I hope that you hug your family and your loved ones. I hope that you take care of yourself, because often times tragedies like this can exacerbate depression and anxiety in people who cope with mood disorders. I know I’ve felt the effects. I also hope, though, that you don’t shy away from your feelings on the topic. Grieve for what happened, and grieve publicly. Grieve not only for what happened, but for the events and choices that led to where we are today. Grive, and learn, and move forward. Not as a united nation, but as a compassionate and involved citizen of the world.

*For what it’s worth, I think that article was written very poorly. Notice how all the sympathy for our tragedy is directly quoted from leaders and individuals, while all the hate mongering is more speculative in nature.


6 thoughts on “It’s been a long week, to say the least.

  1. I’m with you most of the way. America should be a more compassionate country. I’m just not sure that we should blame ourselves for what angry people do. If I, say, were to piss you off, it would be appropriate for me to apologize. It would be inappropriate, however, to react with violence toward me. In this scenario, I am America and you are any angry person. (I’m not calling you a terrorist, even hypothetically. I want to make that clear.) I feel American leaders should take some time to examine, REALLY examine, what our foreign policy shows to others. Tony Soprano always talked about Gary Cooper, the strong and silent type in therapy. (Wisdom from a tv show about a mob family. Who’da thunk?) I think America should be more like that. I personally don’t care what other countries think of us but I would like to see our foreign policy change in such a way as to benefit our nation and the world in general. Right now, I don’t think it’s cutting it. Clinton wasn’t my favorite prez, but his foreign policy skills were niiiiiice.

    • I think that we should care about what other countries think about us, in that it is often a mirror, albeit a foggy and imperfect one. I’m not saying that we are to blame for the bombings, or even that American foreign policy is to blame. I’m saying that when you’re the biggest baddest kid on the playground, and have gotten used to bullying those smaller than you, it shouldn’t surprise you when someone shoots you in the foot. It doesn’t mean apologizing to that person–it does mean maybe it’s a good time for some hard reflection at our own policies and choices. 🙂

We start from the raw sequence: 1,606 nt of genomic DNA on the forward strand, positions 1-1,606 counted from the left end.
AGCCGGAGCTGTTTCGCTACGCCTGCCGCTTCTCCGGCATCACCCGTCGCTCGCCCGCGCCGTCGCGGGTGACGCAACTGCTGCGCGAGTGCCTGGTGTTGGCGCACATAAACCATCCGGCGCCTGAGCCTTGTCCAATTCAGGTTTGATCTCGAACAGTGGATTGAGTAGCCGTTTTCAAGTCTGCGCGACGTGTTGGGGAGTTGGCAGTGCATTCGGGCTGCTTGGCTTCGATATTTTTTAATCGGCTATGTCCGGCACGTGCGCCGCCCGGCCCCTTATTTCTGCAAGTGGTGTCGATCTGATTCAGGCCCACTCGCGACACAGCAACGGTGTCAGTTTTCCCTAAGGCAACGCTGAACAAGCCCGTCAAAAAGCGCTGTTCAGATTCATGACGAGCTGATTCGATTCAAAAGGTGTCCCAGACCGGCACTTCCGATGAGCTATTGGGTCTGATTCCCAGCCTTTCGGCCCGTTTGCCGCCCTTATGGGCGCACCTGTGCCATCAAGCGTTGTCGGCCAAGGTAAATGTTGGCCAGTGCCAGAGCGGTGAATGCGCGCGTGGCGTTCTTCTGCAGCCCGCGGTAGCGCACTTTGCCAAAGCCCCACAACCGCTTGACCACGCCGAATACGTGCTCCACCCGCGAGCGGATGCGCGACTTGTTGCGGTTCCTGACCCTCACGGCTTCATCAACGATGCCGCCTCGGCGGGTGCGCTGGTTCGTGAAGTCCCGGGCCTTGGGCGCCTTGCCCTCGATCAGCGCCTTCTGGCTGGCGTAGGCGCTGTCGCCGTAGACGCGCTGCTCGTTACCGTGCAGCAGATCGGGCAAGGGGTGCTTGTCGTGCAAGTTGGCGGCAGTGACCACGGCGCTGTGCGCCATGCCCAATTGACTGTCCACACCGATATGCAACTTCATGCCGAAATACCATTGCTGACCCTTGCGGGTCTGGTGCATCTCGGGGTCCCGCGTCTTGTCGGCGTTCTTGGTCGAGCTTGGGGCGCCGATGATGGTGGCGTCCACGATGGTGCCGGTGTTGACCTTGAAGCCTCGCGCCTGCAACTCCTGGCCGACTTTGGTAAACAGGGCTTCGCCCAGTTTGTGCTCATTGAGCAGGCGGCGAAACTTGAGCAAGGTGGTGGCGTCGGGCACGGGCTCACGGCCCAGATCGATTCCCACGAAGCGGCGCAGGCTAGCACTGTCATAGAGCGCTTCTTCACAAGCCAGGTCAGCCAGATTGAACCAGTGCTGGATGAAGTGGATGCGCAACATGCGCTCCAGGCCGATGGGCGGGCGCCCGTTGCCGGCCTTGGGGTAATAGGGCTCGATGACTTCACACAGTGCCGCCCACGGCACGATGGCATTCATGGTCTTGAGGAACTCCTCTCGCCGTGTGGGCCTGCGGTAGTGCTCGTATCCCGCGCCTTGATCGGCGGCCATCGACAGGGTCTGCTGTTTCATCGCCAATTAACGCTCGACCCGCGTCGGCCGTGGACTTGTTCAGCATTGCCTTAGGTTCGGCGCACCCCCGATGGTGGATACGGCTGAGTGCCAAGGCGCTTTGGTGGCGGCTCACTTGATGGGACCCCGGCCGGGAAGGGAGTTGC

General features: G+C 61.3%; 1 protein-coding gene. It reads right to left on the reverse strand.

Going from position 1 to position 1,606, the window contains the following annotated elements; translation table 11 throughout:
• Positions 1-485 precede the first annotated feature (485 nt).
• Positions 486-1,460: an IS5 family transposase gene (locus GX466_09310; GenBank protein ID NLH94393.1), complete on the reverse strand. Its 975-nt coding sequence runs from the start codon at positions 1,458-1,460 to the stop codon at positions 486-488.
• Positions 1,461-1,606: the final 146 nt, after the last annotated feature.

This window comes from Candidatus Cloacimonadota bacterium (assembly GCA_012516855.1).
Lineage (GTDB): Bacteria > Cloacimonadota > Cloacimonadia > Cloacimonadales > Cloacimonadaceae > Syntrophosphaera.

• I agree about the hard reflection part, for sure. About the surprise part, I admit I’m a little wishy-washy on the subject. Depending on how mean of a bully the kid is. Let’s just go with the stereotypically hippie answer. “Violence is not the answer! We should all try to love one another right now.” And that goes both ways. We don’t have to like other countries but we need to respect each other in order to make the world a better place. Literally.

      • I’m not saying nonviolence–I’m just saying not blind violence. That’s all. I think so much of what America does, and not just at a government level but at a corporate level, condones violence and environmental destruction against marginalized people all around the world, and that’s fucked up.

  2. I get what you’re saying. You’re not a crazy person who thinks that we should always roll over and be walked on when sometimes, just sometimes, maybe reacting is better. But we should seriously think before we nuke. Totally. In such a case, we’d all get along a lot better. I got ya. I did before, too.

  3. Warning: I’m not sure I necessarily have any EDUCATED opinions on this, it’s more a stream-of-consciousness reaction more than anything, so please bear with me. 🙂